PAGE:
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Understanding superionic conductivity in lithium and sodium salts of weakly coordinating closo-hexahalocarbaborate anions

DOI: 10.1021/acs.chemmater.9b04383 DOI Help

Authors: Mathias Jorgensen (University of Aarhus; Sandia National Laboratories) , Patrick T. Shea (Lawrence Livermore National Laboratory) , Anton W. Tomich (University of California, Riverside) , Joel B. Varley (Lawrence Livermore National Laboratory) , Marnik Bercx (University of Antwerp) , Sergio Lovera (University of California, Riverside) , Radovan Cerny (University of Geneva) , Wei Zhou (National Institute of Standards and Technology, United States) , Terrence J. Udovic (National Institute of Standards and Technology, United States) , Vincent Lavallo (University of California, Riverside) , Torben Jensen (Aarhus University) , Brandon C. Wood (Lawrence Livermore National Laboratory) , Vitalie Stavila (Sandia National Laboratories)
Co-authored by industrial partner: No

Type: Journal Paper
Journal: Chemistry Of Materials

State: Published (Approved)
Published: January 2020

Abstract: Solid-state ion conductors based on closo-polyborate anions combine high ionic conductivity with a rich array of tunable properties. Cation mobility in these systems is intimately related to the strength of the interaction with the neighboring anionic network and the energy for reorganizing the coordination polyhedra. Here, we explore such factors in solid electrolytes with two anions of the weakest coordinating ability, [HCB11H5Cl6]– and [HCB11H5Br6]–, and a total of eleven polymorphs are identified for their lithium and sodium salts. Our approach combines ab initio molecular dynamics, synchrotron X-ray powder diffraction, differential scanning calorimetry, and AC impedance measurements to investigate their structures, phase-transition behavior, anion orientational mobilities, and ionic conductivities. We find that M(HCB11H5X6) (M = Li, Na, X = Cl, Br) compounds exhibit order-disorder polymorphic transitions between 203 and 305 °C, and display Li and Na superionic conductivity in the disordered state. Through detailed analysis, we illustrate how cation disordering in these compounds originates from a competitive interplay among the lattice symmetry, the anion reorientational mobility, the geometric and electronic asymmetry of the anion, and the polarizability of the halogen atoms. These factors are compared to other closo-polyborate-based ion conductors to suggest guidelines for optimizing the cation-anion interaction for fast ion mobility. This study expands the known solid-state, poly(carba)borate-based materials capable of liquid-like ionic conductivities, unravels the mechanisms responsible for fast ion transport, and provides insights into the development of practical superionic solid electrolytes.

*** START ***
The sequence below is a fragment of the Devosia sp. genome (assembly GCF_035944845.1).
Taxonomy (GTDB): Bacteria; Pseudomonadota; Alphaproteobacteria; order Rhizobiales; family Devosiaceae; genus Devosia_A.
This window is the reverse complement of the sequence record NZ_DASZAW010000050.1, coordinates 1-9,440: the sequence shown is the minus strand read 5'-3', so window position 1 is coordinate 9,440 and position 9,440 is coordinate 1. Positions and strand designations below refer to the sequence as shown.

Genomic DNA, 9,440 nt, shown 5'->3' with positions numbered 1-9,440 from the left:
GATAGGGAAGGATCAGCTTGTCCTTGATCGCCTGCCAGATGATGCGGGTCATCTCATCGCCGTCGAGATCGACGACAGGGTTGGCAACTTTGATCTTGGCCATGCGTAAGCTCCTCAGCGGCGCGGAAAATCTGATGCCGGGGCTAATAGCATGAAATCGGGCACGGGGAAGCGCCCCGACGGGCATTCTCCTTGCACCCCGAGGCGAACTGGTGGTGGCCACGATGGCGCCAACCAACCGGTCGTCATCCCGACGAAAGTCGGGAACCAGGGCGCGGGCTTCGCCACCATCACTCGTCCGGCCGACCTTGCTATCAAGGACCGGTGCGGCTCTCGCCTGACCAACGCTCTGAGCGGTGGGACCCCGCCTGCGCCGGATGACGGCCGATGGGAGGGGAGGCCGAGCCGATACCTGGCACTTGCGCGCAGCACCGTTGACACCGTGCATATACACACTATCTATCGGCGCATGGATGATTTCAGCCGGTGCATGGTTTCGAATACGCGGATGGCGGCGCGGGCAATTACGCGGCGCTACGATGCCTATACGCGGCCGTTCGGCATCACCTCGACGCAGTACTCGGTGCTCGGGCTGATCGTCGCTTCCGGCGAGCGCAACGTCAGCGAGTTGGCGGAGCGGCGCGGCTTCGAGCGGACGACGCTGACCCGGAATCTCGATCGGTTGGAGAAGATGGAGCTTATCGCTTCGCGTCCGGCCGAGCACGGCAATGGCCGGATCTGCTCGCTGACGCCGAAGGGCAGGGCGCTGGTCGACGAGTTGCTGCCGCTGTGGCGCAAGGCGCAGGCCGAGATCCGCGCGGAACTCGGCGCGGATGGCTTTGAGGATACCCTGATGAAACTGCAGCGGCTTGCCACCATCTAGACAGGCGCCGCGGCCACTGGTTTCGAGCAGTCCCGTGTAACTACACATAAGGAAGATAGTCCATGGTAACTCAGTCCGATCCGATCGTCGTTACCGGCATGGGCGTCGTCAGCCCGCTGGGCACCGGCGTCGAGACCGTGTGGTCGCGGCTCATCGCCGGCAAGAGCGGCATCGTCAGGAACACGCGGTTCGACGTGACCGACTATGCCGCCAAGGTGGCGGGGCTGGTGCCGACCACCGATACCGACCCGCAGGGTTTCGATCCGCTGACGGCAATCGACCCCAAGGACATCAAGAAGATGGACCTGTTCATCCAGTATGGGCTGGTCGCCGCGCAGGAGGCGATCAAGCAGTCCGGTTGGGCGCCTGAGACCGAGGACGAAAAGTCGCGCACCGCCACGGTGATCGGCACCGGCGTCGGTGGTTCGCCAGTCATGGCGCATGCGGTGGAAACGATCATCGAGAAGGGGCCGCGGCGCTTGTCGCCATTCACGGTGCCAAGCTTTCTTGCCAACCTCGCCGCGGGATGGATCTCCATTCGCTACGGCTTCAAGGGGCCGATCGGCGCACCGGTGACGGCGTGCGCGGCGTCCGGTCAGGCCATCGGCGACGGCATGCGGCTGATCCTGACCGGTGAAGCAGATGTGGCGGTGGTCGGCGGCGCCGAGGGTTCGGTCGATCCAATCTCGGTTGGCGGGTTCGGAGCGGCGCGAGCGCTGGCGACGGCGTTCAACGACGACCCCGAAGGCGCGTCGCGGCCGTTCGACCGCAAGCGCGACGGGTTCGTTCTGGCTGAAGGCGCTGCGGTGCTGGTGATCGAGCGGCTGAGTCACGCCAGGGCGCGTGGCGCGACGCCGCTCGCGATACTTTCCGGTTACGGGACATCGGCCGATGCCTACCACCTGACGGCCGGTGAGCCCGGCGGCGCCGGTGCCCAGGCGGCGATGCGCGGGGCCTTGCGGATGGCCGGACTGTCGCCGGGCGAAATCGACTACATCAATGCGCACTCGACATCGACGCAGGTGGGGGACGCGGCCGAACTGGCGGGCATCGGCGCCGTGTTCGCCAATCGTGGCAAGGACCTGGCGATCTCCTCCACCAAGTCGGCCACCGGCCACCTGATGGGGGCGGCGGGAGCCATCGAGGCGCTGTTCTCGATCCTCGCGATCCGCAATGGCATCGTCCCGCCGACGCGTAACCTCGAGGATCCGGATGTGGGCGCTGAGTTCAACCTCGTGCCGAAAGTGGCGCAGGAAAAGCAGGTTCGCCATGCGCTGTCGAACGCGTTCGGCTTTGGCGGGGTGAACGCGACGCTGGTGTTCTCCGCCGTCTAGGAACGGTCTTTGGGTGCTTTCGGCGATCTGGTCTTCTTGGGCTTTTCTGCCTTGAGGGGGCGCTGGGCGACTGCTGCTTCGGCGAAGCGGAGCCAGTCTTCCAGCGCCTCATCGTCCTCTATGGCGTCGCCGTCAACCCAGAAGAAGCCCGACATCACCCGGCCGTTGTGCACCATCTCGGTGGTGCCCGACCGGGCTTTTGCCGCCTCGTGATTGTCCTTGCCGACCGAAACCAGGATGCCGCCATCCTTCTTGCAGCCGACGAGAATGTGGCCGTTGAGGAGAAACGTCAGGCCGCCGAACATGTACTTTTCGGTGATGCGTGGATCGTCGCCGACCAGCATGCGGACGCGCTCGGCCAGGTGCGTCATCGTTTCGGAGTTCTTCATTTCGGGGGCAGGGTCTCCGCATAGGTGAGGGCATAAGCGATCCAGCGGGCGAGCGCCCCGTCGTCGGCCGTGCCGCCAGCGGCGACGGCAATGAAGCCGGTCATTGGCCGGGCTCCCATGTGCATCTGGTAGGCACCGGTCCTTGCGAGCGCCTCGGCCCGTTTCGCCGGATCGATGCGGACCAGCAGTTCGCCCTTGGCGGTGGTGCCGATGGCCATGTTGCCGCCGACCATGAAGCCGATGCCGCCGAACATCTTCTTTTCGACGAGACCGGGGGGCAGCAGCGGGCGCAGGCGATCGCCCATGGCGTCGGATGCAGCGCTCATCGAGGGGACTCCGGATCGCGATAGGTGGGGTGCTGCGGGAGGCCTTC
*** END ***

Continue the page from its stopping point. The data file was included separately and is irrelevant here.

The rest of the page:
Journal Keywords: Chemical structure; Ionic conductivity; Anions; Cations; Group 17 compounds

Diamond Keywords: Batteries; Solid-State Batteries (SSB)

Subject Areas: Chemistry, Materials, Energy

Instruments: I11-High Resolution Powder Diffraction

Other Facilities: ESRF SwissNorwegian beamline (BM02.1); Petra III beamline P02.1

Added On: 27/01/2020 11:04

Discipline Tags:

Physical Chemistry Energy Energy Storage Materials Science Energy Materials Chemistry

Technical Tags:

Diffraction X-ray Powder Diffraction